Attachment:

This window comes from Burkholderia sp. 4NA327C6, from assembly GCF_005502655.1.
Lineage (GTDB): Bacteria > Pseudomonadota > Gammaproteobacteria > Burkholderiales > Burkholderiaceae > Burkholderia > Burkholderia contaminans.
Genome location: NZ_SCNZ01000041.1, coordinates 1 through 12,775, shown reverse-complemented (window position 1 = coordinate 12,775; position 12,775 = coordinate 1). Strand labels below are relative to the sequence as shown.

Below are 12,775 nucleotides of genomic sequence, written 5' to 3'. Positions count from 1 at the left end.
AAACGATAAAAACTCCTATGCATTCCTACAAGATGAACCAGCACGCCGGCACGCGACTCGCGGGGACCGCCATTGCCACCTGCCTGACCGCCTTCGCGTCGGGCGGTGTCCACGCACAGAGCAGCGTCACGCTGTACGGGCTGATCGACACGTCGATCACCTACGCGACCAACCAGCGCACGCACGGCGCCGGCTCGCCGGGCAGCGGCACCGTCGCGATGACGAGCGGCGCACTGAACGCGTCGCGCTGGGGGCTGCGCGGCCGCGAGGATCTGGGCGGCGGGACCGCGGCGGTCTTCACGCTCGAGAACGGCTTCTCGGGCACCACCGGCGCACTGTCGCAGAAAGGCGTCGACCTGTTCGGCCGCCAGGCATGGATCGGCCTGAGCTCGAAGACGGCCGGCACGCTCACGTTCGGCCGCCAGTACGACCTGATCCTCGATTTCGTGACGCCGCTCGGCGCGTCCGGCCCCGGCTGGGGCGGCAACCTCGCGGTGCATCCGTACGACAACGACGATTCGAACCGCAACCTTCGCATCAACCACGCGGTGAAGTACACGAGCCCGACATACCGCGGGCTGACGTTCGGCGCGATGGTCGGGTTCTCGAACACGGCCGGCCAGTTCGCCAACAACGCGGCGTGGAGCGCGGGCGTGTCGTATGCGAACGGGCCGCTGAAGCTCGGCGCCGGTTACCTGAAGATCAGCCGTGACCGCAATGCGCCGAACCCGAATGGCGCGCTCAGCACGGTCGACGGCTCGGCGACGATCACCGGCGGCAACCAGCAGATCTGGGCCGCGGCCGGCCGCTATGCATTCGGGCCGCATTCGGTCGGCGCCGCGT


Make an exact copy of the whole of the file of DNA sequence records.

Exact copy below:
This window comes from Burkholderia sp. 4NA327C6, from assembly GCF_005502655.1.
Lineage (GTDB): Bacteria > Pseudomonadota > Gammaproteobacteria > Burkholderiales > Burkholderiaceae > Burkholderia > Burkholderia contaminans.
Genome location: NZ_SCNZ01000041.1, coordinates 1 through 12,775, shown reverse-complemented (window position 1 = coordinate 12,775; position 12,775 = coordinate 1). Strand labels below are relative to the sequence as shown.

Below are 12,775 nucleotides of genomic sequence, written 5' to 3'. Positions count from 1 at the left end.
AAACGATAAAAACTCCTATGCATTCCTACAAGATGAACCAGCACGCCGGCACGCGACTCGCGGGGACCGCCATTGCCACCTGCCTGACCGCCTTCGCGTCGGGCGGTGTCCACGCACAGAGCAGCGTCACGCTGTACGGGCTGATCGACACGTCGATCACCTACGCGACCAACCAGCGCACGCACGGCGCCGGCTCGCCGGGCAGCGGCACCGTCGCGATGACGAGCGGCGCACTGAACGCGTCGCGCTGGGGGCTGCGCGGCCGCGAGGATCTGGGCGGCGGGACCGCGGCGGTCTTCACGCTCGAGAACGGCTTCTCGGGCACCACCGGCGCACTGTCGCAGAAAGGCGTCGACCTGTTCGGCCGCCAGGCATGGATCGGCCTGAGCTCGAAGACGGCCGGCACGCTCACGTTCGGCCGCCAGTACGACCTGATCCTCGATTTCGTGACGCCGCTCGGCGCGTCCGGCCCCGGCTGGGGCGGCAACCTCGCGGTGCATCCGTACGACAACGACGATTCGAACCGCAACCTTCGCATCAACCACGCGGTGAAGTACACGAGCCCGACATACCGCGGGCTGACGTTCGGCGCGATGGTCGGGTTCTCGAACACGGCCGGCCAGTTCGCCAACAACGCGGCGTGGAGCGCGGGCGTGTCGTATGCGAACGGGCCGCTGAAGCTCGGCGCCGGTTACCTGAAGATCAGCCGTGACCGCAATGCGCCGAACCCGAATGGCGCGCTCAGCACGGTCGACGGCTCGGCGACGATCACCGGCGGCAACCAGCAGATCTGGGCCGCGGCCGGCCGCTATGCATTCGGGCCGCATTCGGTCGGCGCCGCGT